At the New Adventures 2020 conference in Nottingham, I went over to simply say “I really liked your talk” to Akil Benjamin. He thanked me, then stopped me as I was about to walk away and invited me to join the conversation. I thought that was kind but then it got interesting... he asked me really specifically what I liked about it. That threw me. I enjoyed the whole thing but he was wanting specifics.
I mumbled through about how it was different and his energy was great, which it was. But then I realised. My favourite part about it was when Akil encouraged everyone to make a radical choice whenever possible. The idea being if you do the same thing every time then nothing will change, and that automatically having the same response to a different situation makes no sense at all.
So I told him this, that the radical choice thing was inspiring. I told him about the decision we recently made on 111 to remove Google Analytics. I explained that out of everything I’ve done over the last 2.5 years that felt the most radical and one of the few specific changes that I can be really proud of. Akil said to me “write it down”. To which I replied “oh I already wrote an article about it”... “no, write down how it felt. Write it down and look at it. Look at it hard”. He went on to say how mapping the feelings is so much better than understanding the situation, as it means you know better how to react when you feel it in the future even if a completely different situation. Wow. I wasn’t expecting a life lesson when I said how good the talk was, but he definitely delivered one.
So okay Akil here I go, I will give some context on the situation but try to map the feeling separately to the situation too:
I knew instinctively that in an ideal perfect world, there would be no trust issues with third parties but we don’t live in that world. GDPR has gone some way to making people realise that there is an impact from every decision to use a third party, even if you don’t care about privacy and only about the fact the cookie banners have turned into massive modals with impenetrable options.
So that’s the situation, how did it feel?
“Radical” does sum it up well. It felt as if something I had increasingly known for a long time (“don’t be evil” is no longer obeyed) had got to its boiling point. It is the right thing to do to prevent trackers in any way we can. It won’t solve the world but it is a choice that we can make. There’s the easy option, and there’s the morally right option.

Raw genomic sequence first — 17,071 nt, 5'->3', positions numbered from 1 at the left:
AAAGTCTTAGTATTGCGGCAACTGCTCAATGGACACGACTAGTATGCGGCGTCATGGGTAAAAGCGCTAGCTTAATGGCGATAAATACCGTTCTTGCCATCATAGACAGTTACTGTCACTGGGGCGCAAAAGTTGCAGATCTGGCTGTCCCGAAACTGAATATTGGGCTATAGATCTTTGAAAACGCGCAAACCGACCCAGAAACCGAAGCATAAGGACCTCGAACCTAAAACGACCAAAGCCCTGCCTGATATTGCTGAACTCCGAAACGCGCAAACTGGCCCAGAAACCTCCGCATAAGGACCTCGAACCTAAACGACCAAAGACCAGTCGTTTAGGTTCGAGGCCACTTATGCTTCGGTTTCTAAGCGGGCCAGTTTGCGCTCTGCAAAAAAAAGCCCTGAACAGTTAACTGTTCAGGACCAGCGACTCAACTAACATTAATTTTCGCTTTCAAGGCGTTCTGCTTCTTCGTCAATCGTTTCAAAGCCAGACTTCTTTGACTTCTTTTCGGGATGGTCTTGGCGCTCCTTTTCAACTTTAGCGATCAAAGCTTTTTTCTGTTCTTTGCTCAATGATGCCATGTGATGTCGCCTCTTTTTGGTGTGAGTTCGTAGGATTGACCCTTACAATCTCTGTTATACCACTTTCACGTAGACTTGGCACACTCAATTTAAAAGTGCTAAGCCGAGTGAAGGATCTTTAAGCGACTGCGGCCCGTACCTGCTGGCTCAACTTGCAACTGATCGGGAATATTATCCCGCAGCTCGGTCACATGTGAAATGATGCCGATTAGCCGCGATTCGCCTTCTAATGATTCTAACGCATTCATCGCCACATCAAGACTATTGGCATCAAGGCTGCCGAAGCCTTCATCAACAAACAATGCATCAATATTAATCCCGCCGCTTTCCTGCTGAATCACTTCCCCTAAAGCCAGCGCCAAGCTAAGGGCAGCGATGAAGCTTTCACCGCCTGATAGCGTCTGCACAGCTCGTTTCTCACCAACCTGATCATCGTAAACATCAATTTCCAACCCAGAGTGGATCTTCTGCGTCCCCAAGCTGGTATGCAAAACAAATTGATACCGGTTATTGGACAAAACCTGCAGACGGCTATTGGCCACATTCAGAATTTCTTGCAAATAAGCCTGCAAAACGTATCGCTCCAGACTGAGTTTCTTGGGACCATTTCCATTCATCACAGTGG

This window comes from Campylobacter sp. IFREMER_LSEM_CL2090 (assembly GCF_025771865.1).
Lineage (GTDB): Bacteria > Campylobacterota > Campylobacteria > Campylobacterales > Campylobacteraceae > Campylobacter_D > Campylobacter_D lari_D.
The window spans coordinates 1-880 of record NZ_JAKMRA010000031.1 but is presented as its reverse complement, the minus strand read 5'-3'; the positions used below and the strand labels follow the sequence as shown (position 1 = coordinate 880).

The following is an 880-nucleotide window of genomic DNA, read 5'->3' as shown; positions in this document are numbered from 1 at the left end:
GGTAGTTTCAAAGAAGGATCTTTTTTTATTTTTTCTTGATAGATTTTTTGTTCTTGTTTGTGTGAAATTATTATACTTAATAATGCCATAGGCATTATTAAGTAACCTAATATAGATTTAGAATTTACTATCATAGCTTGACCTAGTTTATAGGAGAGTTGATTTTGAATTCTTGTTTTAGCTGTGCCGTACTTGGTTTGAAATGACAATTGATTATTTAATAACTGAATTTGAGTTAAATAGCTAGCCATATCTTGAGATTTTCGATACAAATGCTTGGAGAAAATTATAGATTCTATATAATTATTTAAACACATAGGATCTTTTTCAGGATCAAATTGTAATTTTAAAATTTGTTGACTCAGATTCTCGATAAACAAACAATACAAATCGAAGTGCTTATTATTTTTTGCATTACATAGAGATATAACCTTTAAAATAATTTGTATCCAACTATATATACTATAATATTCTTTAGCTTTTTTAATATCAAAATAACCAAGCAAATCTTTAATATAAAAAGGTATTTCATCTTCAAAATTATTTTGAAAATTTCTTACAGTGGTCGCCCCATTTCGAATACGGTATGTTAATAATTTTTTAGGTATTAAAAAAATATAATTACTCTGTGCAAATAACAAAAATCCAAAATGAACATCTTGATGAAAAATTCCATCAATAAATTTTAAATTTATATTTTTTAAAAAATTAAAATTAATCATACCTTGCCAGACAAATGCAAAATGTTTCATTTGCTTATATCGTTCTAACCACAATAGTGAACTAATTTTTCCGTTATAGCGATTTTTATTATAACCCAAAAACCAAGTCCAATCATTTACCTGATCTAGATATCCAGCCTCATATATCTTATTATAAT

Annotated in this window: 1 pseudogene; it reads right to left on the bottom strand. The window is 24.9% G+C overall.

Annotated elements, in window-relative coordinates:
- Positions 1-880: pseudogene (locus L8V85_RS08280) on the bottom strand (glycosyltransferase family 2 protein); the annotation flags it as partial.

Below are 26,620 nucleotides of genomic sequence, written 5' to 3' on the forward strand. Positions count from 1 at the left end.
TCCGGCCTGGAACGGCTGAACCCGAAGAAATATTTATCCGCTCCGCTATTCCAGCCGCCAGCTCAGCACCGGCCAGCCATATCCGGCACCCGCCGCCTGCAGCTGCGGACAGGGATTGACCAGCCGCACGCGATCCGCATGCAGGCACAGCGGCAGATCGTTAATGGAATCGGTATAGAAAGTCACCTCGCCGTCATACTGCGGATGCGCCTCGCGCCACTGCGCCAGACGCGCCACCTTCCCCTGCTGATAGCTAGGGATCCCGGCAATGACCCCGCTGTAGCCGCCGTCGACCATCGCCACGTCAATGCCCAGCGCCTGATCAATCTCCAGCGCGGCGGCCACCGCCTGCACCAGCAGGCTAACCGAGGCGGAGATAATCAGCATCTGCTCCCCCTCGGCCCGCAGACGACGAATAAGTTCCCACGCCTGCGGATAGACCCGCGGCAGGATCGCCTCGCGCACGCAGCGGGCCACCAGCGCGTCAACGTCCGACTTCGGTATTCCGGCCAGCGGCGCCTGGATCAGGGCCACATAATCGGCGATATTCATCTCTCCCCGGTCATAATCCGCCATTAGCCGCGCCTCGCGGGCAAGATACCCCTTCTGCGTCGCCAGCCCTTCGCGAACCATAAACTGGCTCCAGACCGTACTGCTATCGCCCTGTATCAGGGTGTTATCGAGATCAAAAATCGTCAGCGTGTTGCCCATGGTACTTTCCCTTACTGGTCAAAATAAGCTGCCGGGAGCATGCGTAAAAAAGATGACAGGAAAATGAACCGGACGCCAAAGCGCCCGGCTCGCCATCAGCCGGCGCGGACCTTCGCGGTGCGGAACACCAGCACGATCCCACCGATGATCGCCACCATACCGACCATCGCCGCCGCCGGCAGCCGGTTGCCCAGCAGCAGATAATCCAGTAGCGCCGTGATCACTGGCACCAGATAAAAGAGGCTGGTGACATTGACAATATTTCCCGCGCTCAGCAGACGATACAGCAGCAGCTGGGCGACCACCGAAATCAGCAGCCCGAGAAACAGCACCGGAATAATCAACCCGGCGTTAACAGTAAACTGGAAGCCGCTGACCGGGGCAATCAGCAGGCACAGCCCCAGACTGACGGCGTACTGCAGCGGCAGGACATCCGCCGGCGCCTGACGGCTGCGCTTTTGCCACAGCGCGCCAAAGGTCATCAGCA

But more than that... it’s not just the fact it felt right or that it impacts the users in a small but good way. It was intertwined with fear, anger, incredulity. In that split second after I spoke, I thought shit... they are just going to laugh at me. But I’ve been in that situation before and I think knowing a laugh is the worse that can happen (I wouldn’t have got fired for saying it) was a safety net. It’s the cliché of being a safe space but I do feel safe to say anything I want even if it comes across stupid. So if I didn’t feel like that, would I have said it? Probably not. Or if I did I would have felt utter dread the moment I had said it. That's the fear. The anger and incredulity came seemingly out of no where. I've always known that while removing it would be ideal, we do gain a lot from it. More so, by choosing the path that would be worse in a privacy sense, we would also have to add all the extra cruft that gets in the way of the user doing what they are there to do. It goes against everything we work hard to do around designing the user experience and building a fast accessible website. It felt like we had to stand our ground even if it was a bit extra work.
So if in the future I have a burning desire to do the right thing instead of the easy thing, that’s likely to be the radical option. Not the easiest, not the one everyone will expect or want to do. The radical option is hard work, we are still missing vital features from the analytics... but I feel like it was one of the best decisions we’ve made. Put the user first, always.